Proper English on the Spanish radio? Not thanks to Maroon 5

If you ever listen to the Spanish radio, you’ll notice that their English is highly improvable. See some examples.

When Spain couldn’t speak English—or even less than now—the average citizen settled for the pleasure of the melody, which they accompanied with a succession of sounds sort of inspired by the actual lyrics. That is, In the Ghetto sung by El Príncipe Gitano was fine.

You’d think that in 2016 radio disk jockeys would have polished their English due to the exposure to that language. Far from the truth. They even dare make comments that are allegedly related to the lyrics. Allegedly.

After Love Yourself by Justin Bieber was played, a deejay added ‘That’s right. Everyone should love themselves’. She probably focussed on the title, the slow rhythm and the whispering and ignored the words, since ‘love yourself’ in that song is an obvious ‘f**k you’.

They don’t even try. After almost a decade of Halo by Beyoncé—in which the title of the song is repeated to boredom—other deejay introduced it as ‘HA-lo’, four sounds, instead of the six from ‘hey-low’.

'Listen, I'm going to mess with grammar if I want to and you're going to love it'

‘Listen, I’m going to mess with grammar if I want to and you’re going to love it’

However, who can blame them when the anglophone bands commit atrocities such as ‘even the sun sets in paradise’? I’m indeed quoting Payphone by Maroon 5. If the metaphor means that nothing is perfect and the sun sets everywhere, even in paradise, they should sing ‘the sun sets even in paradise’. Notice the place of the adverb. As it is in the song, it means that many things set in paradise, even the sun.

There’s still a lot to do…

What’s your English dialect? Got words?

Today, I’m sharing with you three simple, short and even fun tests to test your dialect and your vocabulary in English.

Which English? (5 min)

Cutest thing ever for a post about English [photo: Daily Mail Online]

Cutest picture ever for a post about English [photo: Daily Mail Online]

English grammar is different around the world and influences of your own language—if it’s a different one—may show on your performance. This test consists of three parts. First you’re presented with a sentence and two pictures and you have to choose the image that best represents the sentence. Then you have to tick the phrases that fit in some gaps. Finally, you need to point out the grammatically correct sentences of a list. It’s not uncommon to find different answers to the same thing. But this test doesn’t allow greys; it’s black or white.

An algorithm will guess your dialect and your native language. The more people take the test, the better its guess will be. I took it twice and got English (UK) as my dialect. Scottish and Australian/Welsh were the second and third/third guesses, respectively. As for my native language, the first option was English (UK) and the third was Finnish both times. Its second guess was either Spanish or Hungarian.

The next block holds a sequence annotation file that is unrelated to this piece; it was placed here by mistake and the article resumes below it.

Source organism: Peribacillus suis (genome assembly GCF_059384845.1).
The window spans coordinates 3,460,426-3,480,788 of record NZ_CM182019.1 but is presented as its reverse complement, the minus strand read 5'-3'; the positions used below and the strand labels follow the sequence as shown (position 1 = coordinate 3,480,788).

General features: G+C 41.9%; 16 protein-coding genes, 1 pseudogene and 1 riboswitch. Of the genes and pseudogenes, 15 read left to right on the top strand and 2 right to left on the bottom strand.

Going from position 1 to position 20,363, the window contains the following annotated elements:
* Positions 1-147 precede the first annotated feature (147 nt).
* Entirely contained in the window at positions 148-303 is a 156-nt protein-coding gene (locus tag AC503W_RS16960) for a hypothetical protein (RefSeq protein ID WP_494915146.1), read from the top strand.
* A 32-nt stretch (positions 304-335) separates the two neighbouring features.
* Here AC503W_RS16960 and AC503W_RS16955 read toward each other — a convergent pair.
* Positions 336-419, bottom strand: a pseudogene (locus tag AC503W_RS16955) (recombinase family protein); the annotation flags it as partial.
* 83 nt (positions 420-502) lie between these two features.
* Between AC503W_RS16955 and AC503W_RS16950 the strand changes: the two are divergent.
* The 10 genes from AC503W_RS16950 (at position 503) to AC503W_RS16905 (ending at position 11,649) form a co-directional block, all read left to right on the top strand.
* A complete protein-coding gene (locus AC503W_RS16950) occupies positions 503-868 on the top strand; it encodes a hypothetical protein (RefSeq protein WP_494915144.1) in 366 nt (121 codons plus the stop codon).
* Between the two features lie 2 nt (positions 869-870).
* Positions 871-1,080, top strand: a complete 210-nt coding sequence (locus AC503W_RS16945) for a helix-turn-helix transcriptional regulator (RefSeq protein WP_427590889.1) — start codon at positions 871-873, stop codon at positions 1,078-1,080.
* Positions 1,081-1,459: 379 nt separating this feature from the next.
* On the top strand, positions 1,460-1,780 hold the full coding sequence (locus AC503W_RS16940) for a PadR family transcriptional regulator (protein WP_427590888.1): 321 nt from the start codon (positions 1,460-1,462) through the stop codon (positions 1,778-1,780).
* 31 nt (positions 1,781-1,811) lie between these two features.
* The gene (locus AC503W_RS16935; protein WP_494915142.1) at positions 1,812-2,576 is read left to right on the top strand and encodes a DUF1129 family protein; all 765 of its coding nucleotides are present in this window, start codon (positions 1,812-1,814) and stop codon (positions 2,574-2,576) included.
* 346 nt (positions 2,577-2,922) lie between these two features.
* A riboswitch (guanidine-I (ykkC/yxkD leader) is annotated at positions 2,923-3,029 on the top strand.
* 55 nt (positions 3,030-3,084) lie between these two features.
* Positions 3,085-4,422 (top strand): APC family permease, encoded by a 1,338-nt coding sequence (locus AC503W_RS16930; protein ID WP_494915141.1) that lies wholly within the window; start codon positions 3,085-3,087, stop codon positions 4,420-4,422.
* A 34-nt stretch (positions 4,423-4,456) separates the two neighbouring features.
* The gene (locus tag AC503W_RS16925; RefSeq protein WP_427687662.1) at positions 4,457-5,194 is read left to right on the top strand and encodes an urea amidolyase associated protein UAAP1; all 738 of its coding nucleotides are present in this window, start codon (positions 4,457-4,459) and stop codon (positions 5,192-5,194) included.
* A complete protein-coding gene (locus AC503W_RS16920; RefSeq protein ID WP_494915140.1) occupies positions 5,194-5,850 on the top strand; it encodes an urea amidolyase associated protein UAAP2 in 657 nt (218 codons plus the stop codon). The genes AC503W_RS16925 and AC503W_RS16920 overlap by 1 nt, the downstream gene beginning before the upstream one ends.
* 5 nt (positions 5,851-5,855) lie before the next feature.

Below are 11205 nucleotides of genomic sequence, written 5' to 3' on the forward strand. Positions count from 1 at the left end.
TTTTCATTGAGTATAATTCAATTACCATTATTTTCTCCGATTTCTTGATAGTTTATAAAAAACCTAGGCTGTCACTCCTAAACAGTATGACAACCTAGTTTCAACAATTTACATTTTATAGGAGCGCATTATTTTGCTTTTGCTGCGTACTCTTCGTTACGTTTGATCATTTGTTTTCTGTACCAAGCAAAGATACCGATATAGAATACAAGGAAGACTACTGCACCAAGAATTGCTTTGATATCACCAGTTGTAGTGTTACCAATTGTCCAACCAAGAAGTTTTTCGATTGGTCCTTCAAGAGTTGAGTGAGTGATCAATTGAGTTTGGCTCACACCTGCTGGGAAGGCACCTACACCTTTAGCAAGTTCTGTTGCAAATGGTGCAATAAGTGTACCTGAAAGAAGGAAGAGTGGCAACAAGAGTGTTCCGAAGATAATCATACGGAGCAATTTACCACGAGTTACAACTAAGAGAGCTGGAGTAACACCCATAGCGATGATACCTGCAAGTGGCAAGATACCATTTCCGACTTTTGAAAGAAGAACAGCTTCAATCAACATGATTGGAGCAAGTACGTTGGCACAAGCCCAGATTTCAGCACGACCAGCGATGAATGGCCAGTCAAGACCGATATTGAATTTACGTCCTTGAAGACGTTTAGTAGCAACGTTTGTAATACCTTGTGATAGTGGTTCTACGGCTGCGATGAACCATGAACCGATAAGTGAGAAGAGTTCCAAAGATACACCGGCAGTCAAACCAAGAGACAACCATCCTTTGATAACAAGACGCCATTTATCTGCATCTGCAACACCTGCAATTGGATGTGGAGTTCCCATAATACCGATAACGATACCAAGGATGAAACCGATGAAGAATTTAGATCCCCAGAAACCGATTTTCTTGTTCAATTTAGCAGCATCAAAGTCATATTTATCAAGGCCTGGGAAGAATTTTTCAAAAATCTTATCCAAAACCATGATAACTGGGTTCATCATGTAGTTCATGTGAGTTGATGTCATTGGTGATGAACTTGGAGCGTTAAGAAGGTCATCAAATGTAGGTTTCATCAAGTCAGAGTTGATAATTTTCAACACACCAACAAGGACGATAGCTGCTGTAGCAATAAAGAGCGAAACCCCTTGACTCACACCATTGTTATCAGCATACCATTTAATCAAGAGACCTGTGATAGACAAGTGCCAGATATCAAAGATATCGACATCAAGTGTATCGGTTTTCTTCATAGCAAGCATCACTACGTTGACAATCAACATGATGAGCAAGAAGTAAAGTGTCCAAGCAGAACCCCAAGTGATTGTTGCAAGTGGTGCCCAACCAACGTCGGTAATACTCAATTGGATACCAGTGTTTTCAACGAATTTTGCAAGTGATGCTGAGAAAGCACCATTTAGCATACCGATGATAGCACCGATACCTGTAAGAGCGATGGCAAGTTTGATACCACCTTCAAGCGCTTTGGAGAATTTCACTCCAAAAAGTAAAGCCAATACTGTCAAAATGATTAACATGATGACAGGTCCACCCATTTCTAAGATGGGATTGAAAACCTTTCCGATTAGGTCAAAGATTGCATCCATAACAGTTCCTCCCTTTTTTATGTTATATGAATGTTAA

How strong is your vocabulary? (1 min)

There’s only 10 questions. You need to select a synonym for each word out of four choices. That’s all. The average score is 2470. My average [3 attempts] is 2800.

Word test (5 min)

In this test you get 100 letter sequences. You have to decide whether they are actual English words or not. This gives an estimate of the percentage of English words that you know. Natives should get about 67 %; high-proficient second language speakers should get 33 %. My average [3 attempts] is 71 %.

I encourage you to take the tests and share your results here. Try to beat me. Someone has to take this show-off down a peck or two.

The ‘boringer’ case: a better rule for comparatives

No matter how hard teachers try, at some point a student is going to use boringer as a comparative and you’ll tell them it’s an exception. But what if you were wrong?

The rule that teachers have taught for centuries is:

  • 1 or 2-syllable adjective: adj.+er for comparatives, adj.+est for superlatives
  • 3-syllable adjective or longer: more + adj. for comparatives, the most + adj. for superlatives

However, irregular forms aside, this rule proves wrong for several 2-syllable adjectives. The flaw is typically revealed by the adjective boring. It’s a very common adjective that publishers love to add in the exercises to show students that life’s hard; deal with it. But they could very well choose careful, worried or useless.

I have no idea what this book is about, but its title suits the post perfectly

I have no idea what this book is about, but its title suits the post perfectly

Students will ask for an explanation of the phenomenon and teachers will play the exception card. Well, teachers, you’re wrong. And so was I for a long time until I realised the actual pattern and it’s been years since I was last asked about boringer.

In fact, the rule is quite the same; the approach is what’s wrong. The key is not to focus on the original adjective but the final comparative or superlative adjective. Therefore:

  • If adding +er or +est makes a 2-syllable adjective, do it.
  • If adding +er or +est makes a 3-syllable adjective or longer, too bad: more + adj. for comparatives, the most + adj. for superlatives.

A 2-syllable adjective is the maximum allowed for +er and +est, the rest is more and the most. Boringer and worrieder—and, of course, dangerouser—have more than 2 syllables; they’re not possible. If your students still try to use boringer, English is not their problem; maths is.

Should you have in mind dual options (more clever/cleverer, more quiet/quieter, more narrow/narrower), this new approach might favour the two-word form indeed. It will, nevertheless, be a correct form—which can’t be said about boringer.

Further readings for teachers:

MAXWELL, K. and CLANDFIELD, L. ‘Comparative and superlative adjectives – article‘ in Macmillan’s One Stop English [online]. [viewed November 2014].

WOODHAM, R. Reply to a question in BBC’s Learning English [online]. [viewed November 2014].

‘No fotis!’ – Catalan-English slang dictionary

PONS Idiomas. No fotis! Barcelona: Difusión Centro de Investigación y Publicaciones de Idiomas, 2010.

‘It includes words that don’t appear in conventional dictionaries or textbooks, because they’re taboo, politically incorrect or recently invented.’

Catalan and English as spoken in the street

Catalan and English as spoken in the streets

Indeed, No fotis! is a Catalan-English and English-Catalan bilingual dictionary of slang and vulgar speech. It’s good that someone takes their time to collect these words and expressions and share them—although they charge for it, but they need to eat too. This is a dictionary you’d use on an Erasmus or on crazy holidays, as that vocabulary wouldn’t fit anywhere else. Useful for a Saturday night, not so much for Monday morning.